GETTING STARTED WITH COCKATIELS
by Linda Greeson
Except for the Budgerigar, the Cockatiel has been rated as the most popular and widely kept of the approximately 340 species of the order of Psittacines. I have no idea who did the counting or how long ago this fact was established. I would venture to guess that at present the Cockatiels are at least running neck and neck with the Budgies in this popularity contest.
Cockatiels have been well established in European aviaries for well over one hundred years and can now be found in every country where birds are bred. It is not known exactly when they were first imported, but it is recorded that they were first being bred in captivity as long ago as 1845. It is said that they became popular as pets about forty years later.
The name Cockatiel is thought to be an English adaptation of a Dutch sailor's pronunciation of the Portuguese word "cacathitho", meaning a little cockatoo. The scientific name Nymphicus hollandicus has been in general use since the 1950's. In Australia they are called Quarrion.
Although the original breeding was done in Europe, at present there are a larger number of Cockatiel fanciers here in the United States. The first mutations were developed in our country, so we can really take credit for the superior Cockatiel of today.
Some Orthinologists believe that the Cockatiel is really a Cockatoo which in the process of evolution remained behind in size and came to look more like a parakeet than a "true parrot." It also shows some characteristics of the Rosella species, although in its living habits it more strongly resembles the Cockatoo. In Australia, where these birds are very numerous, they are found in almost the entire continent excepting those areas very near the coast.
In the wild the Cockatiels usually live in pairs or in small groups of four to twelve birds. They often migrate from one feeding ground to another. It is only when the ripening grasses offer sufficient food to signal the start of their breeding season that they remain in one area for any length of time.
After the rainy season in Australia, the movement of the tall grasses is a signal of the Cockatiels' presence to their enemies. Because of this, as a defense, they routinely fly upward in quick flight. They are the fastest flyers of the Australian parrots. They have torpedo shaped bodies and long, slim, well muscled wings, making possible rapid descent to the ground in an almost perpendicular line. The bird seems to fall to the ground like a stone. Only a few yards from the ground does it spread its tail and wings, using them much like the flaps on an airplane. We notice that in the large, walk in flights where our resting birds are housed, even after many generations of domesticity, these flight habits still persist.
For the novice breeder there is no better way to start than with a few pairs of cockatiels. With only an occasional exception, given sufficient time together, these birds will accept new mates readily. Given satisfactory breeding conditions, they are generally quite prolific. Although there is considerable variation, an average of ten young can be expected each year from one pair.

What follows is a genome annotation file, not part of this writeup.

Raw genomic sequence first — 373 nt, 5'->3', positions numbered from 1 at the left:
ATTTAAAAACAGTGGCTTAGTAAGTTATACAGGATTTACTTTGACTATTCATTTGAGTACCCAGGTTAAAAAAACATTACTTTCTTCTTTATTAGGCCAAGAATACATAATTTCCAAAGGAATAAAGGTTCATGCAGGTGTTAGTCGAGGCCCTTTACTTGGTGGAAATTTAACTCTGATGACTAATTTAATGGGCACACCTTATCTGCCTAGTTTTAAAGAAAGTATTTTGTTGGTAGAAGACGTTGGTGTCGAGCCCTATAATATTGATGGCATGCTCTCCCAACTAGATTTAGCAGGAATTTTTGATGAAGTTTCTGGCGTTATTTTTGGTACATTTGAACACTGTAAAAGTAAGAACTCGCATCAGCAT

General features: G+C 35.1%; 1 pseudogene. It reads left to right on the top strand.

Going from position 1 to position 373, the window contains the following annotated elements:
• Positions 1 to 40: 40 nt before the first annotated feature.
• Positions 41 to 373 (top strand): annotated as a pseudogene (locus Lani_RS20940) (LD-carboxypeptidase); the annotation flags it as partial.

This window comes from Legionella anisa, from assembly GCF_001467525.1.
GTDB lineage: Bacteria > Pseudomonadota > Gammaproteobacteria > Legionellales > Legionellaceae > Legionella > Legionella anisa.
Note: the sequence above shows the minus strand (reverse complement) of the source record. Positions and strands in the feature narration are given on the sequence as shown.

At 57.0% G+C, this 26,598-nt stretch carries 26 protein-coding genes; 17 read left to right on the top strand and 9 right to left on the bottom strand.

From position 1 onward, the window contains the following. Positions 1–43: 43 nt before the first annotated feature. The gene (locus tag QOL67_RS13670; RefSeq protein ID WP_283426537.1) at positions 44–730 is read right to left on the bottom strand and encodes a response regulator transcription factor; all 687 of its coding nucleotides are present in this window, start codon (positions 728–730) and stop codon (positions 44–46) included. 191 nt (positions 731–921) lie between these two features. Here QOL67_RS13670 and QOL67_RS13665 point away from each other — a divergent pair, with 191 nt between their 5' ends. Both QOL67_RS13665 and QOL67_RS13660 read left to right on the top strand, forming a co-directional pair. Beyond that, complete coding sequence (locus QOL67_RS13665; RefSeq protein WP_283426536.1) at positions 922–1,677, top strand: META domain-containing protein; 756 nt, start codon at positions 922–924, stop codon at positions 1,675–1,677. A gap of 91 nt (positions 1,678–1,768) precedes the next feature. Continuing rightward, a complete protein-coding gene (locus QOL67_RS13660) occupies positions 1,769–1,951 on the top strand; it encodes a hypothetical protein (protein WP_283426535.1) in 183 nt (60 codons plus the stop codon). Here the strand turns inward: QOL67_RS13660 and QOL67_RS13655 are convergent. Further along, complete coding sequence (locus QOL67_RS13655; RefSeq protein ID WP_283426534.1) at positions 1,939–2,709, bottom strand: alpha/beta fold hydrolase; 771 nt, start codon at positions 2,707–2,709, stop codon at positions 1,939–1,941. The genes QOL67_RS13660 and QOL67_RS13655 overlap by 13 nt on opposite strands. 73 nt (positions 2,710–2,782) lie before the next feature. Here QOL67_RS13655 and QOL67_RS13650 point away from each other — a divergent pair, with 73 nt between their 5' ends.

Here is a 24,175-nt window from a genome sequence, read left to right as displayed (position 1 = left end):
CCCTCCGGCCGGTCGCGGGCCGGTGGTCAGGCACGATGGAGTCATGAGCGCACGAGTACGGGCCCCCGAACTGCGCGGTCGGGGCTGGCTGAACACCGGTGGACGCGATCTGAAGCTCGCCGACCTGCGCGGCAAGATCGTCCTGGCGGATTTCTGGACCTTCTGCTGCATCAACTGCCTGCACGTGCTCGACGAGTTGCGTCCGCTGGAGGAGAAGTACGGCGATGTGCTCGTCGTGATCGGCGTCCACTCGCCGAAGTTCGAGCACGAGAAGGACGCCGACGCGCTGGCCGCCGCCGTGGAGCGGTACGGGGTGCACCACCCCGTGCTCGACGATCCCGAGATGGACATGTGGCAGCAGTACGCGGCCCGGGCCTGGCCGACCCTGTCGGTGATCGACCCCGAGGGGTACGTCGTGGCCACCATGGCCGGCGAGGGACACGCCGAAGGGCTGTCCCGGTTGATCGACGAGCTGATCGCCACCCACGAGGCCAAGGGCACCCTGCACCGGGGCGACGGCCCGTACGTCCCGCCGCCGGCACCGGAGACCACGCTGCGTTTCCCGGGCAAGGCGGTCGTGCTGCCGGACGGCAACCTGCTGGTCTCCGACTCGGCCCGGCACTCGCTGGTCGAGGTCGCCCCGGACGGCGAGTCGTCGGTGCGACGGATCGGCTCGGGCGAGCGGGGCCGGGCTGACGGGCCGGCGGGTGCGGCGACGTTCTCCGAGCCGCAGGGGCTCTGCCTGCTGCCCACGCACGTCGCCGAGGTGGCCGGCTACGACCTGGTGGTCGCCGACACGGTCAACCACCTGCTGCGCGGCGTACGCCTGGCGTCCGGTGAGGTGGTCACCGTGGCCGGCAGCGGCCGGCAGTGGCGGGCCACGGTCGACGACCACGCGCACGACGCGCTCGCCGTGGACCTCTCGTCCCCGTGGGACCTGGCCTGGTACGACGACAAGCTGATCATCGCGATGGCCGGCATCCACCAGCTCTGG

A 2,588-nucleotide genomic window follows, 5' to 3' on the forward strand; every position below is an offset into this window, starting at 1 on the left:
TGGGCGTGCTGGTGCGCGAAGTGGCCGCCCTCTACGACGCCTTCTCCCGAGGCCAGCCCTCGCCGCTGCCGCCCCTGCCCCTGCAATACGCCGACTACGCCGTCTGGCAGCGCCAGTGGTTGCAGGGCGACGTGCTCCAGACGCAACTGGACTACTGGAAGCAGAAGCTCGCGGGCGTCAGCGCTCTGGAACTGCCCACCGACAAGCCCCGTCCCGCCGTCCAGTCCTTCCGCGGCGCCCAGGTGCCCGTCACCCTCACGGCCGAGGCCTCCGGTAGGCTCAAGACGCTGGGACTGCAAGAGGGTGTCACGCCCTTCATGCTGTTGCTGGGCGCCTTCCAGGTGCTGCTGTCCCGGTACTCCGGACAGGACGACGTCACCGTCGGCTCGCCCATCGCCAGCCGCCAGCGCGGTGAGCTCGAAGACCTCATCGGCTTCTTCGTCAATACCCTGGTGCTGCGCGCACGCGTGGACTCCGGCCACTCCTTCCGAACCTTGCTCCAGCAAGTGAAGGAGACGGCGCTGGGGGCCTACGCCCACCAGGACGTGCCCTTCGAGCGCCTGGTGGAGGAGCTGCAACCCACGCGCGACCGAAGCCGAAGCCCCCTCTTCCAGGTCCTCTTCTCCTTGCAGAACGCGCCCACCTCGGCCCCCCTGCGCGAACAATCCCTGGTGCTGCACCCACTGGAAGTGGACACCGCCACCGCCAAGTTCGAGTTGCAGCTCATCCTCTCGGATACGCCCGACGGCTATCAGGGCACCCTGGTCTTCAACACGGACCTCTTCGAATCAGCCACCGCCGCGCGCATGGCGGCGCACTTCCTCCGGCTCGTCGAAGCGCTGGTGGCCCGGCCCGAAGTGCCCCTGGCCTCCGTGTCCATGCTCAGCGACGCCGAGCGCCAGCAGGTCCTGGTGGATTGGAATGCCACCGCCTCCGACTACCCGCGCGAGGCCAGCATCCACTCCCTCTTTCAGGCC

Often the novice fails to plan adequately before getting started. If a little study and investigation of the birds' habits and basic requirements does no precede their purchase, all is not likely to go smoothly.
If profit is the breeder's primary motive, exploring the market for your cockatiels is an important first step. Visit local pet shops and talk with other breeders to gain an idea of what your prospective babies will bring. Be aware that supply and demand will cause great variation in prices.
Check the advertisements in your local paper, not only for prices but to gauge the number of competitors you will have for sales. A depleted checking account and a house full of young birds is not a pleasant prospect.
Practical consideration must be given to the amount of time that will be required to care for your birds and to hand feed even a few babies. In addition to becoming familiar with the hand feeding procedure in advance, someone trained to do this chore needs to be available at home at feeding times. Not all employers look kindly on buckets of baby birds being kept in the restroom.
Making a breeder of your pet bird often presents difficulties. The loving, cuddly pet who has bonded so well with its devoted owner can be expected to have a complete change of personality when placed in a breeding situation. With eggs or babies to protect, the formerly sweet little bird usually becomes aggressive, ready and willing to inflict painful bites on the hand that feeds it.
Pet birds who have been totally imprinted on people often do not make satisfactory breeders. It takes a long time for them to realize that they are birds, not humans, and to revert to their wild instincts. The length of time it takes to break the bond with a human seems directly related to how long and how close a relationship the bird had with its owner. Birds who have been hand fed, but have not had a long experience as pets are the most satisfactory choice. This type bird does not have the fear of humans that is characteristic of those not hand fed. They accept inspections of the nest and handling of their eggs and babies.
Last Updated: April 26, 2013
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